I called the other day upon a woman who has never been rich, but always refined. She is now poor. She can never be common. Her lunch hour was earlier than I had supposed, and my call infringed upon it. She and her daughter were at table.

"You shall not go," she insisted; "I can give you a cup of hot tea and little else besides 'bread and cheese and kisses.' The welcome must make up the rest."

The cheese had been melted upon buttered toast, cut by a tin "shape" into scalloped ovals; it was golden brown in color, crisp to the teeth, savory to the palate. The tea was scalding and fresh and fragrant; for meat we had three Hamburg steaks, garnished with celery-tops. They were accompanied by an apple-and-celery salad, treated on the table to a French dressing; wafery slices of brown bread and butter went with it. Afterwards we had Albert biscuits and a second cup of tea - and nothing else. Beyond the laughing remark prefacing the frugal meal, the hostess offered no apology. She lived in this style every day, affecting nothing and hiding nothing. A gentlewoman in grain, if she had sat down to three meals a day alone, she would have breakfasted, lunched and dined - not merely "fed." Luxury was beyond her reach - elegance never.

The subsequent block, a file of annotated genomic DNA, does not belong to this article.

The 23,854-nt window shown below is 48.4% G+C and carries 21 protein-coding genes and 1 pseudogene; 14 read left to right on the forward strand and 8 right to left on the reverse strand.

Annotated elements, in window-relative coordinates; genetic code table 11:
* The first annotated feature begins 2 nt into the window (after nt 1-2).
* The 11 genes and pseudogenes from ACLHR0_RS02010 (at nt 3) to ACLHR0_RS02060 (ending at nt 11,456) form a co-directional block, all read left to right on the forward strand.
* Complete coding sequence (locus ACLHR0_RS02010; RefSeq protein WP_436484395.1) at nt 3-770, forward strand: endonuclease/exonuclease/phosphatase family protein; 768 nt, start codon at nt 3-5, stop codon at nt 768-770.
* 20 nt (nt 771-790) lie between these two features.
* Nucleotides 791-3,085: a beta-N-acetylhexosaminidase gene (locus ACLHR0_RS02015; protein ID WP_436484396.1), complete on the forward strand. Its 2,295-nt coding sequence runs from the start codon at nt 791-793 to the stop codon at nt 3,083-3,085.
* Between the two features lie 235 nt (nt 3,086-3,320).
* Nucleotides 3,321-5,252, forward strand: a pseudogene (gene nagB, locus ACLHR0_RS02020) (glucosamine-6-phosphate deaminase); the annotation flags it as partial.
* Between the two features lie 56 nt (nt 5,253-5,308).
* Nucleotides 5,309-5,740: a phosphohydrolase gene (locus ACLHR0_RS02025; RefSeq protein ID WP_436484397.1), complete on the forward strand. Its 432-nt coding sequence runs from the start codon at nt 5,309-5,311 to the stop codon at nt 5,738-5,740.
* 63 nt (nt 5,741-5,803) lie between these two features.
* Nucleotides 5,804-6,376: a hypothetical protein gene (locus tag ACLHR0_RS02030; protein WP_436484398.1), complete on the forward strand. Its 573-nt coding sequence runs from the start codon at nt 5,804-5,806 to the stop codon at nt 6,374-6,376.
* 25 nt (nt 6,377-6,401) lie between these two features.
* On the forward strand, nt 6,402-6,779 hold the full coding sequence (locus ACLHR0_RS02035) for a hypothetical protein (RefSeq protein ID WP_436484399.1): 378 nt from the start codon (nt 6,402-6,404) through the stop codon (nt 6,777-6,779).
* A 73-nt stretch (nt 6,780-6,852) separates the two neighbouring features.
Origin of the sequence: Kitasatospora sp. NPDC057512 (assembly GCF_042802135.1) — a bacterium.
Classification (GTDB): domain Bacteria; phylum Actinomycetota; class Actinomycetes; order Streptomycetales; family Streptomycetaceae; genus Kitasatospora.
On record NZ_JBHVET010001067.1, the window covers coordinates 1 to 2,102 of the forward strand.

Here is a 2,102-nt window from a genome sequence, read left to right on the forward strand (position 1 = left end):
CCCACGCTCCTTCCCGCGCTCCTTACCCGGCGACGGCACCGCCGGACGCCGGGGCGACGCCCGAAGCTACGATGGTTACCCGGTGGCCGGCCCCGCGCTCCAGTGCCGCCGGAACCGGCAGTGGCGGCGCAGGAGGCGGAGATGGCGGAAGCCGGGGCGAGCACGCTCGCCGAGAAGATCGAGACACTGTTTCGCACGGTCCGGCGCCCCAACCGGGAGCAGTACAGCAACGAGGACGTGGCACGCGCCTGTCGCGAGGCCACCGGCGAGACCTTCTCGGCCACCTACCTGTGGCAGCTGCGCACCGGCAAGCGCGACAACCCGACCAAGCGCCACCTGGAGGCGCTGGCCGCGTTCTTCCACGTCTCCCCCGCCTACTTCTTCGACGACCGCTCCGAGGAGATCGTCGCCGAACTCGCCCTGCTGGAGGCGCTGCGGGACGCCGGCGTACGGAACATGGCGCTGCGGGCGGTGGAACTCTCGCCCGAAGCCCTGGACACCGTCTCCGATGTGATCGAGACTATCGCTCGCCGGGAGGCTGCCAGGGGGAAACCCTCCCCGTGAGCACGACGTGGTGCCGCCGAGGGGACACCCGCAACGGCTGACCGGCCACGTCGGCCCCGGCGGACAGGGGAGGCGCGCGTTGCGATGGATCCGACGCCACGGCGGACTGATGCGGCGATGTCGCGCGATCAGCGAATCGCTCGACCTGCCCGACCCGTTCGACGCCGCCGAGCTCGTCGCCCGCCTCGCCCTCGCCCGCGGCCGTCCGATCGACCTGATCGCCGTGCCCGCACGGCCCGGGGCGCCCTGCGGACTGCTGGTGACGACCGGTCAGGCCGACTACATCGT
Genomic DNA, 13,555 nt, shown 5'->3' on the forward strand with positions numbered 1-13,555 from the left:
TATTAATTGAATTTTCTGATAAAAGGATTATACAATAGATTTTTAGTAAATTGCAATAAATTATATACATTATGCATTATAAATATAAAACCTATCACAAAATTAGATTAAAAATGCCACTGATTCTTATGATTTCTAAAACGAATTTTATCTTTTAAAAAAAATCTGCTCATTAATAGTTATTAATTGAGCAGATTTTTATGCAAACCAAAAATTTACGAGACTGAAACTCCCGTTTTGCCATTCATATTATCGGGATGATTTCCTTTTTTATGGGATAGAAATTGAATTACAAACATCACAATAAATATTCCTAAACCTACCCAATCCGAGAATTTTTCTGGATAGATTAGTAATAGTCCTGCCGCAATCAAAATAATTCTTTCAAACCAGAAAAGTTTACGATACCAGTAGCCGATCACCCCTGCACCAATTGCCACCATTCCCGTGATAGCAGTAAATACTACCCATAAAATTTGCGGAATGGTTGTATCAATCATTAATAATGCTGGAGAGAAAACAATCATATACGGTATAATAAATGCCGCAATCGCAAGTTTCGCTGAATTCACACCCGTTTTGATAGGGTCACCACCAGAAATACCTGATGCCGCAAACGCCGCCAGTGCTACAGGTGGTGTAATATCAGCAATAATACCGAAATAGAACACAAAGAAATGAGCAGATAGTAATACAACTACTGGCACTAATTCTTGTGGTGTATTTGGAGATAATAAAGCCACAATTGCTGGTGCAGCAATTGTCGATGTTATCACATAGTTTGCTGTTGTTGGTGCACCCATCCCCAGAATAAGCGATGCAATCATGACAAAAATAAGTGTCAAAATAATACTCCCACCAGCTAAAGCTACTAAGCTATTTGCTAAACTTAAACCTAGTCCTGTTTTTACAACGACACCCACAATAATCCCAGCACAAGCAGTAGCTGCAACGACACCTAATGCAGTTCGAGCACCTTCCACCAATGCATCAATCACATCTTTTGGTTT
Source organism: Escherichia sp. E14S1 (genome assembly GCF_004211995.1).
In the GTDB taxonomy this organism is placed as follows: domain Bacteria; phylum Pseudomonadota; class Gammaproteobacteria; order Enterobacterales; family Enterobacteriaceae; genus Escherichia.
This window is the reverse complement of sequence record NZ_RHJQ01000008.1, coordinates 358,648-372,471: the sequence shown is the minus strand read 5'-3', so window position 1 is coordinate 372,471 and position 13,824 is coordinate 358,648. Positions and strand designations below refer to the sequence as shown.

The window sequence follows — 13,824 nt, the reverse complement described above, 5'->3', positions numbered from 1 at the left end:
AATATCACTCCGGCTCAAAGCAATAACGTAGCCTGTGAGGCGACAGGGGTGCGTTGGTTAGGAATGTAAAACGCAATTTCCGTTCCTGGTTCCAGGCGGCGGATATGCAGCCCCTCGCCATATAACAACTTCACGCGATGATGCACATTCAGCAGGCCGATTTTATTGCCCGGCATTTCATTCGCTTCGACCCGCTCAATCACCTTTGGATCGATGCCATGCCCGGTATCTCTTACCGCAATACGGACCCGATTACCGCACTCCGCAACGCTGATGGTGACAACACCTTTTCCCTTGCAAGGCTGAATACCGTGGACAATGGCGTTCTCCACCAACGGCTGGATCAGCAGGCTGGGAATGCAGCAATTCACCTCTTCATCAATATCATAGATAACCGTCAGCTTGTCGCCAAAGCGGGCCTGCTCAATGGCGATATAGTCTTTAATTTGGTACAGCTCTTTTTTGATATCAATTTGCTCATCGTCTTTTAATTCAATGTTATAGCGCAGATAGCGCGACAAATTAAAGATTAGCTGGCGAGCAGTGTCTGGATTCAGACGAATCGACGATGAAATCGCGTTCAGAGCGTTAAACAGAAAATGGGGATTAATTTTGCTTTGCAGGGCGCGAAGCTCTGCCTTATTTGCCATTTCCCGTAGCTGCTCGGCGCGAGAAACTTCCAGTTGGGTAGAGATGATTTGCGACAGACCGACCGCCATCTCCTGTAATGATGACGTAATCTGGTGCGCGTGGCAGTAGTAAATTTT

A Bridesmaids Table With Pink Roses

A Bridesmaids Table With Pink Roses

Table For An Engagement Dinner

Table For An Engagement Dinner

Suggestion For A Sunflower Luncheon

Suggestion For A Sunflower Luncheon

Simplicity need not be homely. Neatness is not a synonym for bareness. A certain degree of beauty and grace is almost a Christian duty.

The best cooks can not afford to despise the recommendation of the eye to the palate. The difference between plain and dainty housekeeping depends so much upon it that the professional caterer plays cunningly upon the desire of the eye, often bringing a good thing into disrepute. Because his garnishes and fanciful devices conceal cheap materials and indifferent manufactures is no reason why the housekeeper should not make the substantial "home fare" provided by her honest hands goodly to sight, as well as to taste.

Cooking schools and classes, chafing-dish lectures and the cuisine corner of the woman's page have been active for more than a third of a century to bring our average American housewife to what old-time revivalists called "a realizing sense" of the deficiencies of the national kitchen, and by the rugged road of conviction to conversion from the old way to the new, which is the better. There is no dearth of missionaries, no lack of machinery.